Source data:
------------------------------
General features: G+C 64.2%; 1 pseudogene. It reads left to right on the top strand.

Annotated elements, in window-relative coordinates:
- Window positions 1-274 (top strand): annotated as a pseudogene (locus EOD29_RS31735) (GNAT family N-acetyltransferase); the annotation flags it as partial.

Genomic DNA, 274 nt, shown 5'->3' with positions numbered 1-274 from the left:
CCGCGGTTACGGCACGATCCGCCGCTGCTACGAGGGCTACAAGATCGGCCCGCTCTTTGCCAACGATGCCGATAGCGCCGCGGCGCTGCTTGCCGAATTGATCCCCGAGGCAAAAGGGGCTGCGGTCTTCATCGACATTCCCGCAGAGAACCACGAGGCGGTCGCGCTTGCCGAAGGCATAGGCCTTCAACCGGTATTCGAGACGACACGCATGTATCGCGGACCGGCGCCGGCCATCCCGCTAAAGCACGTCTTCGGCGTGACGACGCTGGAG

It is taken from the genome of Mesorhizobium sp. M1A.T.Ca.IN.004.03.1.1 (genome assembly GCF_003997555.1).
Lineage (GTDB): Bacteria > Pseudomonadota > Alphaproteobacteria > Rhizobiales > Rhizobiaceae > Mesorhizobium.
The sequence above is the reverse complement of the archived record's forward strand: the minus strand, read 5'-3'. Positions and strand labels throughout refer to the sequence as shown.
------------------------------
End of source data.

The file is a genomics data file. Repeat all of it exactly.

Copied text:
General features: G+C 64.2%; 1 pseudogene. It reads left to right on the top strand.

Annotated elements, in window-relative coordinates:
- Window positions 1-274 (top strand): annotated as a pseudogene (locus EOD29_RS31735) (GNAT family N-acetyltransferase); the annotation flags it as partial.

Genomic DNA, 274 nt, shown 5'->3' with positions numbered 1-274 from the left:
CCGCGGTTACGGCACGATCCGCCGCTGCTACGAGGGCTACAAGATCGGCCCGCTCTTTGCCAACGATGCCGATAGCGCCGCGGCGCTGCTTGCCGAATTGATCCCCGAGGCAAAAGGGGCTGCGGTCTTCATCGACATTCCCGCAGAGAACCACGAGGCGGTCGCGCTTGCCGAAGGCATAGGCCTTCAACCGGTATTCGAGACGACACGCATGTATCGCGGACCGGCGCCGGCCATCCCGCTAAAGCACGTCTTCGGCGTGACGACGCTGGAG

It is taken from the genome of Mesorhizobium sp. M1A.T.Ca.IN.004.03.1.1 (genome assembly GCF_003997555.1).
Lineage (GTDB): Bacteria > Pseudomonadota > Alphaproteobacteria > Rhizobiales > Rhizobiaceae > Mesorhizobium.
The sequence above is the reverse complement of the archived record's forward strand: the minus strand, read 5'-3'. Positions and strand labels throughout refer to the sequence as shown.